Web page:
Despite these historic successes for diversity, there remains work to be done. Three-fifth of Biden's Cabinet picks are white and the so-called inner cabinet — the vice president and the heads of the Justice, State, Defense and Treasury departments, who typically work the closest with the president — will still be three-fifths male and three-fifths white. And the average age of the nominees is 59.

Additionally, Biden's would be the first Cabinet in 20 years without an Asian-American or Pacific Islander. That is "the fastest growing racial or ethnic group in the United States electorate," notes Madalene Mielke of the Asian Pacific American Institute for Congressional Studies, and "the lack of an AAPI Cabinet secretary only serves to further distance AAPIs from having their voice heard in public policy."

The steps Biden has taken toward diversity in nominating his Cabinet are historic and noteworthy — but they should just be the first steps in the larger path toward diversity and inclusion in the executive branch. And commitment to diverse and inclusive appointments should not be limited to the national level. State and local executives should use their powers to improve the racial, gender, age and economic diversity of their own cabinets and any other appointments.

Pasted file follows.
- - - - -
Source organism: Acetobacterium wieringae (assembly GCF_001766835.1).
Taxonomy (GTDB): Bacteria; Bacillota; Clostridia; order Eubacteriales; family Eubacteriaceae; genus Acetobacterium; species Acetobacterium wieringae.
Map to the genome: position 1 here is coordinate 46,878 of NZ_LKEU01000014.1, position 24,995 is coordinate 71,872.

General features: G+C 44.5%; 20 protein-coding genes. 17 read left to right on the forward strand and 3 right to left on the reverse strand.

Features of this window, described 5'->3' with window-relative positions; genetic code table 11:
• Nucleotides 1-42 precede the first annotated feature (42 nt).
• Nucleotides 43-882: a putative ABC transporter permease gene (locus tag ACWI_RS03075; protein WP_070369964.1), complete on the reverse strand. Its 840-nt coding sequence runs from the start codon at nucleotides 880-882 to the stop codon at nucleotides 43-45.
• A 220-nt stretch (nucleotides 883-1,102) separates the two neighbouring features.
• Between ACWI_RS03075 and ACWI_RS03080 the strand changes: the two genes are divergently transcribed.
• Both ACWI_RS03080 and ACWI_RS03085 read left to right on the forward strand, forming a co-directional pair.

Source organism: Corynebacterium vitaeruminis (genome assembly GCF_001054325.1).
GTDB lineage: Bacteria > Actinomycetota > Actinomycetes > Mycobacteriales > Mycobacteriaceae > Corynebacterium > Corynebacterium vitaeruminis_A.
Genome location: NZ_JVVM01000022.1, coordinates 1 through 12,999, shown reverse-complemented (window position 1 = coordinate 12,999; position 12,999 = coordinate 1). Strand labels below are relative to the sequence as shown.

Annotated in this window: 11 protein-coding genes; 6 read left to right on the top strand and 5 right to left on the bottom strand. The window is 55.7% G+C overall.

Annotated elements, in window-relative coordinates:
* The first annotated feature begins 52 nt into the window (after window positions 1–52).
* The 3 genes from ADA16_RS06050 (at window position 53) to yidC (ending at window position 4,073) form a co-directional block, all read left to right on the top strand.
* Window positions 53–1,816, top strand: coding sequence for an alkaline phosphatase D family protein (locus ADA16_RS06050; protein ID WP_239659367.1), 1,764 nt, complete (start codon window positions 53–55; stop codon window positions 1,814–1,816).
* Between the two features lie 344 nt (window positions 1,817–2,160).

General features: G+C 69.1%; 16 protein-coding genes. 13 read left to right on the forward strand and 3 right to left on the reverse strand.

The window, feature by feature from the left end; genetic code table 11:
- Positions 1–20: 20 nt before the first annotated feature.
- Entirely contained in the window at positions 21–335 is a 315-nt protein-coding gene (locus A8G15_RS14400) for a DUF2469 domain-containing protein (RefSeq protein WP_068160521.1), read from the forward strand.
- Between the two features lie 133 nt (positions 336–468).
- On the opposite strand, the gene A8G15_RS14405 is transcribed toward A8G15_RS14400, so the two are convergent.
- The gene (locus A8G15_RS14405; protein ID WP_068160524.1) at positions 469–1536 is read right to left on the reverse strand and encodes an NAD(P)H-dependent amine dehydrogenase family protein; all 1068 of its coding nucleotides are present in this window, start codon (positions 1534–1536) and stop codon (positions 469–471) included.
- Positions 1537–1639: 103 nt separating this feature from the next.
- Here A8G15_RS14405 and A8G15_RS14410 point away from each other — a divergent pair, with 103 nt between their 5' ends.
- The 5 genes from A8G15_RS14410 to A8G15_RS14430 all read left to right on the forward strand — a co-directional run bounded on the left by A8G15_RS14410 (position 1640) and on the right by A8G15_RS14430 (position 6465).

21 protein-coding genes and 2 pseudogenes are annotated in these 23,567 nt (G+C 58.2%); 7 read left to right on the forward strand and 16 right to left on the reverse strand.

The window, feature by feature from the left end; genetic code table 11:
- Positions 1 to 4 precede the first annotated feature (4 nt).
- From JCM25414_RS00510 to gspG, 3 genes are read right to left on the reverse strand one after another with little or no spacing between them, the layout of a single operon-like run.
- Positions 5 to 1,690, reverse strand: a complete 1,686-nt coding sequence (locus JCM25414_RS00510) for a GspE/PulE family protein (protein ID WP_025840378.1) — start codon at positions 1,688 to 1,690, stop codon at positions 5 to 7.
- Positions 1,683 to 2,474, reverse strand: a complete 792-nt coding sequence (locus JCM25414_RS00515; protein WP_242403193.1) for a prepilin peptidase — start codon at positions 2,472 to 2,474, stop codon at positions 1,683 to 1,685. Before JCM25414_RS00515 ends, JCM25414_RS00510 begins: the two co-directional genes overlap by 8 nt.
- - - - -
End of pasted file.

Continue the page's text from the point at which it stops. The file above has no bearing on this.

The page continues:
Naming diverse senior teams in American governments is the fastest way to bring diversity into our nation's leadership and bring new and unique lived experiences to decision-making at the highest levels.

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Our question about the price of freedom received a light response. We asked:

What price have you, your friends or your family paid for the freedom we enjoy? And what price would you willingly pay?

It was a question born out of the horror of images from Ukraine. We hope that the news about the Jan. 6 commission and Ketanji Brown Jackson’s Supreme Court nomination was so riveting that this question was overlooked. We considered another possibility that the images were so traumatic, that our readers didn’t want to consider the question for themselves. We saw the price Ukrainians paid.

One response came from a veteran who noted that being willing to pay the ultimate price for one’s country and surviving was a gift that was repaid over and over throughout his life. “I know exactly what it is like to accept that you are a dead man,” he said. What most closely mirrored my own experience was a respondent who noted her lack of payment in blood, sweat or tears, yet chose to volunteer in helping others exercise their freedom.

Personally, my price includes service to our nation, too. The price I paid was the loss of my former life, which included a husband, a home and a seemingly secure job to enter the political fray with a message of partisan healing and hope for the future. This work isn’t risking my life, but it’s the price I’ve paid.

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Given the earnest question we asked, and the meager responses, I am also left wondering if we think at all about the price of freedom? Or have we all become so entitled to our freedom that we fail to defend freedom for others? Or was the question poorly timed?

I read another respondent’s words as an indicator of his pacifism. And another veteran who simply stated his years of service. And that was it. Four responses to a question that lives in my heart every day. We look forward to hearing Your Take on other topics. Feel free to share questions to which you’d like to respond.